The problem of portable Wi-Fi was solved using the hotspot on my Android phone. I would prefer to be able to control Marty directly from a remote control but using a tablet or phone as the 'remote' is far superior to using a Pi and an expensive, small touch screen. So last night I tried your Web Remote and was amazed how effective it is. I was already using the hotspot on my phone as the WLAN router with the Ras Pi and Xbox remote and so just substituted your Web Remote running on an iPhone. Then this a.m. realised that I may be able to use the Android phone as both the hotspot and the remote - and it worked.

To conclude, all you need is the mobile phone for both the WLAN and the remote control - and, of course, Marty. Marty is then fully portable. You do not even need access to the internet. As a test I switched off all internet access to the phone, including the SIM card data. I have not tested with a tablet yet but this solution should work. Without internet you have to run the Web Remote web page robotical.io/rc/rc.html locally. I saved it as an HTML using the Firefox Android app.

The Android hotspot uses IP addresses: 192.168.43.x

Thank you, Sandy. You and the team have done an amazing job of developing Marty and getting it into production.

Controlling Marty with your remote makes it instantly accessible and could encourage more children to persevere with the programming.

The Thumbstick is impressive - was surprised it works. Any chance of an extra set of buttons with more functions. Can you include a button to set a "fast" flag? Pressing that button followed by, for example, Dance, could perhaps then be used to speed the dance. Also, perhaps you can reduce the size of the buttons. On my phone, in portrait, you have to scroll to see the Get Ready button.

Regards, Peter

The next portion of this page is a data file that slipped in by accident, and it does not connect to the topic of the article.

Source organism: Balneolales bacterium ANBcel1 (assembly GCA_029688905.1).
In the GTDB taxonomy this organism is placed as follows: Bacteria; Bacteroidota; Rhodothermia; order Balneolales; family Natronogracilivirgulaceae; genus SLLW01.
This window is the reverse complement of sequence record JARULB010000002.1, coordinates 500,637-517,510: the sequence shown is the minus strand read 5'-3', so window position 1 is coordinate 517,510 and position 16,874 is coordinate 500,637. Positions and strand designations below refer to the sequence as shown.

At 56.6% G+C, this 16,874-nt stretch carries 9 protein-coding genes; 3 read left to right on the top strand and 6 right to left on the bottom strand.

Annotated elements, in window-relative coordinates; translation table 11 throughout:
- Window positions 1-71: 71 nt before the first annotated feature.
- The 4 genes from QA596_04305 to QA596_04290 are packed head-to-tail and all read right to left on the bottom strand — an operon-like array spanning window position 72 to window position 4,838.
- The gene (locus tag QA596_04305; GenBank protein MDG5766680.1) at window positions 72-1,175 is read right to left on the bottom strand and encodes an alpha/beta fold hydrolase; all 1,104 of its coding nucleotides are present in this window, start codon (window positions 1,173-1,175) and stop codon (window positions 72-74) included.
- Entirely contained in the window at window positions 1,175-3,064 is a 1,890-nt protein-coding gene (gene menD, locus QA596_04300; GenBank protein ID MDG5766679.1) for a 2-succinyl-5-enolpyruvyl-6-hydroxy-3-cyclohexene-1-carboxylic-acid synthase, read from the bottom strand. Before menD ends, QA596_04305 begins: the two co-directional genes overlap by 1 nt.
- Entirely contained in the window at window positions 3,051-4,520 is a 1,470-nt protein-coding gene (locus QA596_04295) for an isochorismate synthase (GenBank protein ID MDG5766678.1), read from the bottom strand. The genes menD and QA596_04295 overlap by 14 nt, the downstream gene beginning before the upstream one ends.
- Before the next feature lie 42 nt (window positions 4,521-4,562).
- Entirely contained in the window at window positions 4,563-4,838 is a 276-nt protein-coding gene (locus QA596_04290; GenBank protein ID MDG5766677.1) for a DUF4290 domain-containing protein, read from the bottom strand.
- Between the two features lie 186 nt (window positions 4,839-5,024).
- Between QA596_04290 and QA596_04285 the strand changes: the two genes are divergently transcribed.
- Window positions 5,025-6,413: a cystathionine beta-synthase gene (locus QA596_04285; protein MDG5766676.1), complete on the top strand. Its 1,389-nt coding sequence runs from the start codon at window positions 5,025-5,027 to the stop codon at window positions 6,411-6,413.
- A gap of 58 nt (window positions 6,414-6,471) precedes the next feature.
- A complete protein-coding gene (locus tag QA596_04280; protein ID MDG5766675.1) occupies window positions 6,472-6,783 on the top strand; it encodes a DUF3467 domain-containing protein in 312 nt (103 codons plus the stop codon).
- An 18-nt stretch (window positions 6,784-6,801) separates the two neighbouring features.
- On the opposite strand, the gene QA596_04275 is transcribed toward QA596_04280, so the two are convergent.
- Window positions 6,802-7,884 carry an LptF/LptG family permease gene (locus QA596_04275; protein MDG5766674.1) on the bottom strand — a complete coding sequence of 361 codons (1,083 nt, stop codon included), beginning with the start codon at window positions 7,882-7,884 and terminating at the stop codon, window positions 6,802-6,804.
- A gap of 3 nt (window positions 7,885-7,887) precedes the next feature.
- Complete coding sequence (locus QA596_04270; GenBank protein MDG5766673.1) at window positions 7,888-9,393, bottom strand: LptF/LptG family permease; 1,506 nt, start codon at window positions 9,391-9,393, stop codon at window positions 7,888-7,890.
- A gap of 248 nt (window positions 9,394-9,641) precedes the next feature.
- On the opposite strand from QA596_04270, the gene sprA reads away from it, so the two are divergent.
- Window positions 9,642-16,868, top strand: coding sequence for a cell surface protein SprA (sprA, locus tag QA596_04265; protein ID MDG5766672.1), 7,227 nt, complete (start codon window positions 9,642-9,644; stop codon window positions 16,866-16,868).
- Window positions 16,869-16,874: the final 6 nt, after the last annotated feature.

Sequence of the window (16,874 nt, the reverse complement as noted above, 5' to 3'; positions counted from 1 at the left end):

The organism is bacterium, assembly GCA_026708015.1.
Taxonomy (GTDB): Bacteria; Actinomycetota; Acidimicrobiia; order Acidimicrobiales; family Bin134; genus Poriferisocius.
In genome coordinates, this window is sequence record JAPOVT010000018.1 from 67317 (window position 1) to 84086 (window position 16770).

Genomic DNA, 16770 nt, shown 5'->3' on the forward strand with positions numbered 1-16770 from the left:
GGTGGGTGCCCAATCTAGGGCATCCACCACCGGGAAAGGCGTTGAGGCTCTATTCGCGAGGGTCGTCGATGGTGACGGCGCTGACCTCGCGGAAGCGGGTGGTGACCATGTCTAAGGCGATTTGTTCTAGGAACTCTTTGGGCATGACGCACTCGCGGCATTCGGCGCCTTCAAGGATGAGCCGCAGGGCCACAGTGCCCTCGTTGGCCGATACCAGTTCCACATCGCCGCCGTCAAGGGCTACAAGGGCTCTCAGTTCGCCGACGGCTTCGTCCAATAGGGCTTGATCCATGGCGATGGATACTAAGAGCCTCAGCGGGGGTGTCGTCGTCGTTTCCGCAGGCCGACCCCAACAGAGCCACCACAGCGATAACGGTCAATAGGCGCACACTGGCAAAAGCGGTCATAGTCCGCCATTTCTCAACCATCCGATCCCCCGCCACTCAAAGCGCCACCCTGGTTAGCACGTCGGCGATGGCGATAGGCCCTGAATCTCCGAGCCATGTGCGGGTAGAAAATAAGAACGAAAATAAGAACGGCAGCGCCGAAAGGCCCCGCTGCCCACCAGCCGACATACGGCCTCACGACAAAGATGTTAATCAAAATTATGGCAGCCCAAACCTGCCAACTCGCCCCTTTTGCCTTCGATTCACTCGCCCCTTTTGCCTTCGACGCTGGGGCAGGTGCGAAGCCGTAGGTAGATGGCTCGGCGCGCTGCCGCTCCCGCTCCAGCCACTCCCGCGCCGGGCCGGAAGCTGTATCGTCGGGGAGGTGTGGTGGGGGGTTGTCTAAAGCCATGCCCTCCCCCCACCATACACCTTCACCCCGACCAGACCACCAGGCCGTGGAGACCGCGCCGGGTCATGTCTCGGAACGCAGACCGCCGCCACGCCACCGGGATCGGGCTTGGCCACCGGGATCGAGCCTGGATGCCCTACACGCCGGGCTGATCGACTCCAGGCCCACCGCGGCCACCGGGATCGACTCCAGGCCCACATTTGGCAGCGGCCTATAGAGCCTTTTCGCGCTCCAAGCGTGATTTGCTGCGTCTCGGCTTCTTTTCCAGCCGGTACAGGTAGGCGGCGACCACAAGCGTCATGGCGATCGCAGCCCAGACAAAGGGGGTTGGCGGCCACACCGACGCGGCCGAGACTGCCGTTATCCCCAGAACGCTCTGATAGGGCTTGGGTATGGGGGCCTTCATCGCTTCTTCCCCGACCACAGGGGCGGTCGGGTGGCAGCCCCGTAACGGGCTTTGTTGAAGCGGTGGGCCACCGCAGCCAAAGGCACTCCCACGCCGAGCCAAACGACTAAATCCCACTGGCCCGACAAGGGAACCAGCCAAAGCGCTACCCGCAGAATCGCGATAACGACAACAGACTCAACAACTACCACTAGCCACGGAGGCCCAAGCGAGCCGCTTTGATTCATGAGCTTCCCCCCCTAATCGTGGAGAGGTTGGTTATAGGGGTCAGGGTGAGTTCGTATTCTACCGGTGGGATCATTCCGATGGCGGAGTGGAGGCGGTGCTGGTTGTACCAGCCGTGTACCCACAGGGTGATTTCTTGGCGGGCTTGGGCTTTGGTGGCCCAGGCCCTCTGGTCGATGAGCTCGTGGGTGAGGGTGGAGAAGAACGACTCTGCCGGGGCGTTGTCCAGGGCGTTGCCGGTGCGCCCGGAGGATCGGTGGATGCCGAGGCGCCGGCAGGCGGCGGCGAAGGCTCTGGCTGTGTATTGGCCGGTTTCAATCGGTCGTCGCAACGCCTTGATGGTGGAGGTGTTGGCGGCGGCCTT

21:19:06, 23rd October 2017  *   |   Permalink   |   View Source
assadollahi

works like a charm on my galaxy tab 8, chrome browser. you should DEFINETLY integrate this script right behind the "calibration" dialog instead of the "walk" button. my kids (6 & 8) were helping me to assemble the bot and it is really a gap between end of assembly and really gettingm marty to do something (e.g. via scratch, since my kids don't know how to write software etc). so this script is really helping them to understand what the bot can do and nextt step was immediately to put marty on the soccer field and let him kick the ball!

18:38:19, 30th September 2017   |   Permalink   |   View Source
ABroeermann

Cool!

Ubuntu / Firefox and Ubuntu / Chromium work without any issues (except that finding Marty without specifying the IP works only 50/50 for me - as it does in calibration etc.)

On my Jolla phone, the thumbstick works like a charm. But the D-Pad and the buttons did not react most of the time. About 1 in 20 hits did anything. I couldn't reproduce, why and when, though.

Cheers, Andreas

12:04:24, 24th September 2017   |   Permalink   |   View Source
mikeprotts

Very useful demonstration, and picked up Marty first time on a 192.168.13.0/24 network.

20:34:15, 23rd September 2017   |   Permalink   |   View Source
ddoak

Really nice. I think it is very useful to have a simple and accessible way of interacting directly with Marty.

After building and calibrating Marty this would make a great "What do I do next?" step.

I particularly like the analogue joystick - it is pleasing to see Marty walking and turning with a constant step rhythm. Quite amusing how he can get about faster going sideways!

Just tested it quickly on a few platforms

imac / firefox - all good

imac / safari - all good

samsung galaxy tab S / chrome - all good

chuwi hi12 android tablet / chrome - all good

iphone 6 / safari - all worked apart from D-pad triangles (strange)

oukitel android phone / chrome - can't find Marty when scanning (however same phone can find and calibrate Marty using calibration tool)

David

16:31:42, 17th September 2017  *   |   Permalink   |   View Source